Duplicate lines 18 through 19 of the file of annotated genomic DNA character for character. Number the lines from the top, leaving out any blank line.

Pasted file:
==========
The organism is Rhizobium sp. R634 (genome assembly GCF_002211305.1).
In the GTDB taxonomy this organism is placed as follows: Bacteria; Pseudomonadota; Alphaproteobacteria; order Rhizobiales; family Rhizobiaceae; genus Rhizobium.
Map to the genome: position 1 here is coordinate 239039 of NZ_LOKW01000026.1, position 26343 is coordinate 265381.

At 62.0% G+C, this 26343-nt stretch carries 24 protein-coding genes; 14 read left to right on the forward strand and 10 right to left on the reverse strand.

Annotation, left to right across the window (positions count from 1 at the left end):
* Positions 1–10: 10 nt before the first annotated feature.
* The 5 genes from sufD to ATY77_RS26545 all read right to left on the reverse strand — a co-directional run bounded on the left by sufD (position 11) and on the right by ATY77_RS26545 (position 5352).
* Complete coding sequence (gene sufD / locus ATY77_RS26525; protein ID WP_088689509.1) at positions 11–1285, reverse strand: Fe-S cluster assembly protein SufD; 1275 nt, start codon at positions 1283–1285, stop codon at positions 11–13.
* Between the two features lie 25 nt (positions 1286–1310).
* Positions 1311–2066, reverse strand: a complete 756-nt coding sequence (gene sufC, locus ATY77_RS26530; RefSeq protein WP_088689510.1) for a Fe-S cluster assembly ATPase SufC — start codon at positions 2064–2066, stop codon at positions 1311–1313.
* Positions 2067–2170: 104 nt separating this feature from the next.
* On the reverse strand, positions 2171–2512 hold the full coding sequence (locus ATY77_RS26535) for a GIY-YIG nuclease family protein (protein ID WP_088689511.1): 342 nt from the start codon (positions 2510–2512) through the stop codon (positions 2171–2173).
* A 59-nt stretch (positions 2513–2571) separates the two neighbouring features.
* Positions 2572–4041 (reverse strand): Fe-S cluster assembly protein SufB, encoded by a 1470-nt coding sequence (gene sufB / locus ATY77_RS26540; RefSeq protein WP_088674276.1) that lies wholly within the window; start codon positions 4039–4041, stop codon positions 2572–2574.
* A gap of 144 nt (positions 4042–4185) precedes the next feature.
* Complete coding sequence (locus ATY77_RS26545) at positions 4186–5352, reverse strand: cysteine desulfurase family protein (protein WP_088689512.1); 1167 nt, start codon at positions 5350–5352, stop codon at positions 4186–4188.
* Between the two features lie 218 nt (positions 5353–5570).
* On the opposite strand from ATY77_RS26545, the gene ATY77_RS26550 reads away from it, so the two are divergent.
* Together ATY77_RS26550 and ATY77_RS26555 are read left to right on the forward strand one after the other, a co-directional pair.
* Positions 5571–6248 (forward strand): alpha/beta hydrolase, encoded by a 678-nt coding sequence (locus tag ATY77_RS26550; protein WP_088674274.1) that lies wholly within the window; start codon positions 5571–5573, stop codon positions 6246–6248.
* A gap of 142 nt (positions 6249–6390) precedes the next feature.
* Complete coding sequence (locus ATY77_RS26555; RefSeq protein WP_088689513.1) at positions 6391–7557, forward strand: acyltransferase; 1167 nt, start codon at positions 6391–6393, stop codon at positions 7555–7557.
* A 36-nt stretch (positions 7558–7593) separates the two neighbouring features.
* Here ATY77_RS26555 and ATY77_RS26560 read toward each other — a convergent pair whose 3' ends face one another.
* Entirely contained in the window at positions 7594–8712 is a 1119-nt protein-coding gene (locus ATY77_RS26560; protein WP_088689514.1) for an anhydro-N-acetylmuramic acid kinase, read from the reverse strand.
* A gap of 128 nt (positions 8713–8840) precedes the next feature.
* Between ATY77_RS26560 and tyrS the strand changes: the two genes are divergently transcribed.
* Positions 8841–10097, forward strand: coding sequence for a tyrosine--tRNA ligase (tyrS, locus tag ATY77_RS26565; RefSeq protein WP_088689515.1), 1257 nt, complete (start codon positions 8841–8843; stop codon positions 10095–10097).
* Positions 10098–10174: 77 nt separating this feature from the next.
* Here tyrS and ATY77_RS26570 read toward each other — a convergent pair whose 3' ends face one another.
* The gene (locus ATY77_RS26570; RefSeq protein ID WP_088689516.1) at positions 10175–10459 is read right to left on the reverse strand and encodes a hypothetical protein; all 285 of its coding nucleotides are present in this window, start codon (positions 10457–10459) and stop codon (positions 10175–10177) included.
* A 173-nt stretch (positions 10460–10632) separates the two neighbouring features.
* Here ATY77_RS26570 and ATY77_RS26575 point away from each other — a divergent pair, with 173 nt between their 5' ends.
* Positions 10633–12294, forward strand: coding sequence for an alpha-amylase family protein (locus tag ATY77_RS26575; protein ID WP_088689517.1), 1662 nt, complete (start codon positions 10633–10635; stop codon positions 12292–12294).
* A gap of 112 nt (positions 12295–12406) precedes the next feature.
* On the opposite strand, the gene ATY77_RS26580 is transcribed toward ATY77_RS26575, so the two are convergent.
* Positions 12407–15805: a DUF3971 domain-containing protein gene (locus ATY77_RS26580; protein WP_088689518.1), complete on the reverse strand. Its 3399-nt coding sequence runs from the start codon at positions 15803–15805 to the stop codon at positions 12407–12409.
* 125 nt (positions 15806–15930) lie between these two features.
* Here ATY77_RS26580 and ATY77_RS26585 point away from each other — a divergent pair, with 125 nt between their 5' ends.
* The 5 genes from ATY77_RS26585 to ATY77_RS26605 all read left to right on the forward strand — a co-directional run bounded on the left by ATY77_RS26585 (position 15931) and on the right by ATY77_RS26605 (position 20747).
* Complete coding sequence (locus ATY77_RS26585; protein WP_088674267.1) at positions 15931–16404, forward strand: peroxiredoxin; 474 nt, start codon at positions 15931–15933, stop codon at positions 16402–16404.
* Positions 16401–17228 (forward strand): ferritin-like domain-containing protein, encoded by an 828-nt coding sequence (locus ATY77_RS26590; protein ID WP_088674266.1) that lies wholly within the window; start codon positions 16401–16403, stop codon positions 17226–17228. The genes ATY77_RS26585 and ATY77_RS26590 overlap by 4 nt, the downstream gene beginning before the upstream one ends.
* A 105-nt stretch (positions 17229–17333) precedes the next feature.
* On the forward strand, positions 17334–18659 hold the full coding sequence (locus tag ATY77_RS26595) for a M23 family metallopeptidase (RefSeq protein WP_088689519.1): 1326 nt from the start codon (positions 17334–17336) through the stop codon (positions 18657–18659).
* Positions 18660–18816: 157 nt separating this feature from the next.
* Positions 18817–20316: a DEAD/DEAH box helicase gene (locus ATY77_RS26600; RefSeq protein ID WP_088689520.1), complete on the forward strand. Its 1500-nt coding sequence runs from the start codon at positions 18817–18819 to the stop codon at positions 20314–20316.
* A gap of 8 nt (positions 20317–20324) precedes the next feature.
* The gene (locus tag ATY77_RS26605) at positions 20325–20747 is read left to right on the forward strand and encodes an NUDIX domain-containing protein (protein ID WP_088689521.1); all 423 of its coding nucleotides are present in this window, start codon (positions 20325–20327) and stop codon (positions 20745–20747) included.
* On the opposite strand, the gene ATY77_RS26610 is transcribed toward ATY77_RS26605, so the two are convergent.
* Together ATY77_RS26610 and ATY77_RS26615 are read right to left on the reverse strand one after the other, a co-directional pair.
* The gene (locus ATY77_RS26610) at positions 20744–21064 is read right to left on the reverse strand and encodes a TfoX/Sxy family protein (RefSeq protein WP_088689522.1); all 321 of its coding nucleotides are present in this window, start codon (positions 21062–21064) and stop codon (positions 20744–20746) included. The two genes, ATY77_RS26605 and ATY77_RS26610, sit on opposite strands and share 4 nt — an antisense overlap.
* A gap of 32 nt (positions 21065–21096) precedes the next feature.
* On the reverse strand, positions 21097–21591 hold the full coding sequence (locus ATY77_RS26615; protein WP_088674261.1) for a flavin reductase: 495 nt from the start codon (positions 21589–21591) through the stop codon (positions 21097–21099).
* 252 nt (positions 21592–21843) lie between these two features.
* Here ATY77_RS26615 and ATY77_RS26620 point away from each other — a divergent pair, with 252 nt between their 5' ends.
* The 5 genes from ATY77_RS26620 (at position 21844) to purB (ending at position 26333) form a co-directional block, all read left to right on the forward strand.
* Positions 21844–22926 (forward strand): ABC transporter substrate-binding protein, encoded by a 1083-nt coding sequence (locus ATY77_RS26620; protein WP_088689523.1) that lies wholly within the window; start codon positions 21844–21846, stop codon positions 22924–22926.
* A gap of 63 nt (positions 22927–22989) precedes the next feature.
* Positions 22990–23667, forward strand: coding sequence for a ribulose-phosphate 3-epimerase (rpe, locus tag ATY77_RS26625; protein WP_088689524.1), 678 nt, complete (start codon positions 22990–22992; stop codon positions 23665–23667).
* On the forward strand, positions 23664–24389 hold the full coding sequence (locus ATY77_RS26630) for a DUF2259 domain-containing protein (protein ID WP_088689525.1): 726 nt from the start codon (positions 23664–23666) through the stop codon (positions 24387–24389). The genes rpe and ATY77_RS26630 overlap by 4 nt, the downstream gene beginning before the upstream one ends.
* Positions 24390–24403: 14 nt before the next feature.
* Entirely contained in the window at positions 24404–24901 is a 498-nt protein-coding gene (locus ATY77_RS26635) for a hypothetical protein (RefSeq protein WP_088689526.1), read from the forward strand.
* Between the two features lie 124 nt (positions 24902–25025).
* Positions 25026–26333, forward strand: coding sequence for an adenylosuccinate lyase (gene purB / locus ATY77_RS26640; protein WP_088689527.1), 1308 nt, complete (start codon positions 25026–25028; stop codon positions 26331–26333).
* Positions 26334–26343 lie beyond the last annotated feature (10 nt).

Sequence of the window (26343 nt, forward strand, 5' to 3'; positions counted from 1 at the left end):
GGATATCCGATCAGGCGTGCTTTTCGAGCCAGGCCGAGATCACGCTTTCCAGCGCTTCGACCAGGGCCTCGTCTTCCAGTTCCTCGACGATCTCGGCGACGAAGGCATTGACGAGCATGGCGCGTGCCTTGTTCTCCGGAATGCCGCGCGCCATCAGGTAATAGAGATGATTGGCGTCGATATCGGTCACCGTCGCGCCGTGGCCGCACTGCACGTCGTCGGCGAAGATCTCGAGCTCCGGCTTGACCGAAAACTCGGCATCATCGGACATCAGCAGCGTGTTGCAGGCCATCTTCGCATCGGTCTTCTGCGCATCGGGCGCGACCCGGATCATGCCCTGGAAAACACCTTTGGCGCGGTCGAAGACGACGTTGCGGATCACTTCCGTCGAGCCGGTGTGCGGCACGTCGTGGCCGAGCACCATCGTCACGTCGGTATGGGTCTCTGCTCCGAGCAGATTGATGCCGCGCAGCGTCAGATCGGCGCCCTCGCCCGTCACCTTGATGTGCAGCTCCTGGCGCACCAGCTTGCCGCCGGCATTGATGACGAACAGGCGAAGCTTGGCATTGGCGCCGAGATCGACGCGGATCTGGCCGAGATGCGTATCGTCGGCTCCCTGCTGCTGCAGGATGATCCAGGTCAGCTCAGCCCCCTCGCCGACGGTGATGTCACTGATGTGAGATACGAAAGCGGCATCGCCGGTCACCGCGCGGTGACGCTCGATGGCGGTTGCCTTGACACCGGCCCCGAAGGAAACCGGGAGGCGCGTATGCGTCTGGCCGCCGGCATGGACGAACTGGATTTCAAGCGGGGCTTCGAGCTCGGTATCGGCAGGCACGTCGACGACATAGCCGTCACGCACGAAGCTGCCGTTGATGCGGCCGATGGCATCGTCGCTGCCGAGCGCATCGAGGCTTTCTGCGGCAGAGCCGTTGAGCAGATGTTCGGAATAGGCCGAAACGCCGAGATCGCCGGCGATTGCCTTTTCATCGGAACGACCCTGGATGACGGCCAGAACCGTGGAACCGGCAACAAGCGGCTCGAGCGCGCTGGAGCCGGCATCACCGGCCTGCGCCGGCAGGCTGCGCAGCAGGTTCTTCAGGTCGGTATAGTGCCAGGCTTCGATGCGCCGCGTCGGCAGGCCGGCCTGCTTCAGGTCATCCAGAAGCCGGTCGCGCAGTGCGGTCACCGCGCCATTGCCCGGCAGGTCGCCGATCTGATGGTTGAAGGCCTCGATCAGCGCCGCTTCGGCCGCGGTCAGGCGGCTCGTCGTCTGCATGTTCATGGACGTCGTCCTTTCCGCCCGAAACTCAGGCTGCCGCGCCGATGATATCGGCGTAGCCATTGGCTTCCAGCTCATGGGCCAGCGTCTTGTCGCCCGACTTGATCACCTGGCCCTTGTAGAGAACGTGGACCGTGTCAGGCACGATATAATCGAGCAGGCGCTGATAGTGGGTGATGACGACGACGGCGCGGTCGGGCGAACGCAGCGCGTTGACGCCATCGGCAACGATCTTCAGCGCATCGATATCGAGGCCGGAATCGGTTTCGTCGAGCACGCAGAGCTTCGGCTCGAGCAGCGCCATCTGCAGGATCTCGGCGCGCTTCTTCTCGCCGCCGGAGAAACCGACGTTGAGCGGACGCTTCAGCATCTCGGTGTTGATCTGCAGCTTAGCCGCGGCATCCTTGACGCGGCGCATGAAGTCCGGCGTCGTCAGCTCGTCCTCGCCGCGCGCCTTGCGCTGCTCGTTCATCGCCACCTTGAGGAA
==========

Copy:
* On the opposite strand from ATY77_RS26545, the gene ATY77_RS26550 reads away from it, so the two are divergent.
* Together ATY77_RS26550 and ATY77_RS26555 are read left to right on the forward strand one after the other, a co-directional pair.